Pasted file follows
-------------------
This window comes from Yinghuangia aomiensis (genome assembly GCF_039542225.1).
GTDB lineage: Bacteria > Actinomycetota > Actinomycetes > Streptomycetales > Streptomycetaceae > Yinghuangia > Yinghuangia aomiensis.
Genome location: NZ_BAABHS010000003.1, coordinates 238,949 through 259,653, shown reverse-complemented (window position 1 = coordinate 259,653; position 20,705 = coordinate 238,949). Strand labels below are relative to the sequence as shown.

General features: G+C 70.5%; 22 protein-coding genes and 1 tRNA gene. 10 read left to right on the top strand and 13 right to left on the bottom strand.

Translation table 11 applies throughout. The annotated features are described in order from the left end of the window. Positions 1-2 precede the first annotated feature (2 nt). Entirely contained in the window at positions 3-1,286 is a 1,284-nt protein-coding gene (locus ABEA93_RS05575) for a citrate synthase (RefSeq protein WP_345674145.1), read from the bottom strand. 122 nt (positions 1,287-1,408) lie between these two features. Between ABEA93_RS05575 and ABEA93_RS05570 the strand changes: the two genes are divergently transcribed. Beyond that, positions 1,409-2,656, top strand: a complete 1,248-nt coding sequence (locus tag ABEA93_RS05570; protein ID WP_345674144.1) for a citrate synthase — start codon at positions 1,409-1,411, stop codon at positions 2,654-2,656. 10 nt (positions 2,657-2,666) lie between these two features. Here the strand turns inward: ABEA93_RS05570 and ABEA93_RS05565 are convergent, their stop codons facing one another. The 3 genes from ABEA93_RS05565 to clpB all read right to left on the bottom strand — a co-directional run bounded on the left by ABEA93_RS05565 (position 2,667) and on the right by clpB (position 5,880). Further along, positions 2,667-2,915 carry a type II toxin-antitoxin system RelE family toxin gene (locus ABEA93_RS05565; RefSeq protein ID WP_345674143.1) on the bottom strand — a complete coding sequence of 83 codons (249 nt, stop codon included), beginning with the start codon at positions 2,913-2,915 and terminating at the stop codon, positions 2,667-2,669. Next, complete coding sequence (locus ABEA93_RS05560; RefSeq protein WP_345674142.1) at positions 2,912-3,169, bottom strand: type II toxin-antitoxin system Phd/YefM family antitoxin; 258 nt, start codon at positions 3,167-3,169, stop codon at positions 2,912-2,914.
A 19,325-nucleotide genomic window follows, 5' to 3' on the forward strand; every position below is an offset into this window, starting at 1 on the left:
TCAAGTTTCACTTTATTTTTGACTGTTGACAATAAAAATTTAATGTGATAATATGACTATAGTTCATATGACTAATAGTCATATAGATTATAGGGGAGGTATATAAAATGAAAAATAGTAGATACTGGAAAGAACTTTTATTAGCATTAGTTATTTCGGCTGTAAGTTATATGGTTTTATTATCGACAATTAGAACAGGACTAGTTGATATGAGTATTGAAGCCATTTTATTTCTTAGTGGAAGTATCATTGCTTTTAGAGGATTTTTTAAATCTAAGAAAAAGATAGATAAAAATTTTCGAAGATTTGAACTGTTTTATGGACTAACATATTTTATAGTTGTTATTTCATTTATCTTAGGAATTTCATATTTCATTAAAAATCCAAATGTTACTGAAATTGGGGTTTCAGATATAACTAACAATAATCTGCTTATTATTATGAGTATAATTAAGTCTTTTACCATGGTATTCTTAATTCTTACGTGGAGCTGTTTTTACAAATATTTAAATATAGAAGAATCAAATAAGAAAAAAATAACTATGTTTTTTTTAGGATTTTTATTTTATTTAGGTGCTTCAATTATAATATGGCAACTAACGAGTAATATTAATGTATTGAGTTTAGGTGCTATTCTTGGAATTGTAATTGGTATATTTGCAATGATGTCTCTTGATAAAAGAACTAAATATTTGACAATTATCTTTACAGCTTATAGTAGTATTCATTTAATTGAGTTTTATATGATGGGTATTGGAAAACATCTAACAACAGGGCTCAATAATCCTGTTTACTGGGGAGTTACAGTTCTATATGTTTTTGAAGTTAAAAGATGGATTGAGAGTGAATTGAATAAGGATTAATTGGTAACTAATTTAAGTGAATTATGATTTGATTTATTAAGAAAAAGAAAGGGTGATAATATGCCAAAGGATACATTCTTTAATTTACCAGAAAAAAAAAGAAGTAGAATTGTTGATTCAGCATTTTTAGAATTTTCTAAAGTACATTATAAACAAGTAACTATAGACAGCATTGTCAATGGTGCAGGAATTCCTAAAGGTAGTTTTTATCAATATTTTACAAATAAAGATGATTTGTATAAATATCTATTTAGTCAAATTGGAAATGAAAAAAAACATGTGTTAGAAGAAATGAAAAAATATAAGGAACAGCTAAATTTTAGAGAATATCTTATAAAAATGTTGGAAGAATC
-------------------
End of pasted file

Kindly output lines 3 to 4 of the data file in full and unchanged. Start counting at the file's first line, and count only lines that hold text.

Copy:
Genome location: NZ_BAABHS010000003.1, coordinates 238,949 through 259,653, shown reverse-complemented (window position 1 = coordinate 259,653; position 20,705 = coordinate 238,949). Strand labels below are relative to the sequence as shown.

General features: G+C 70.5%; 22 protein-coding genes and 1 tRNA gene. 10 read left to right on the top strand and 13 right to left on the bottom strand.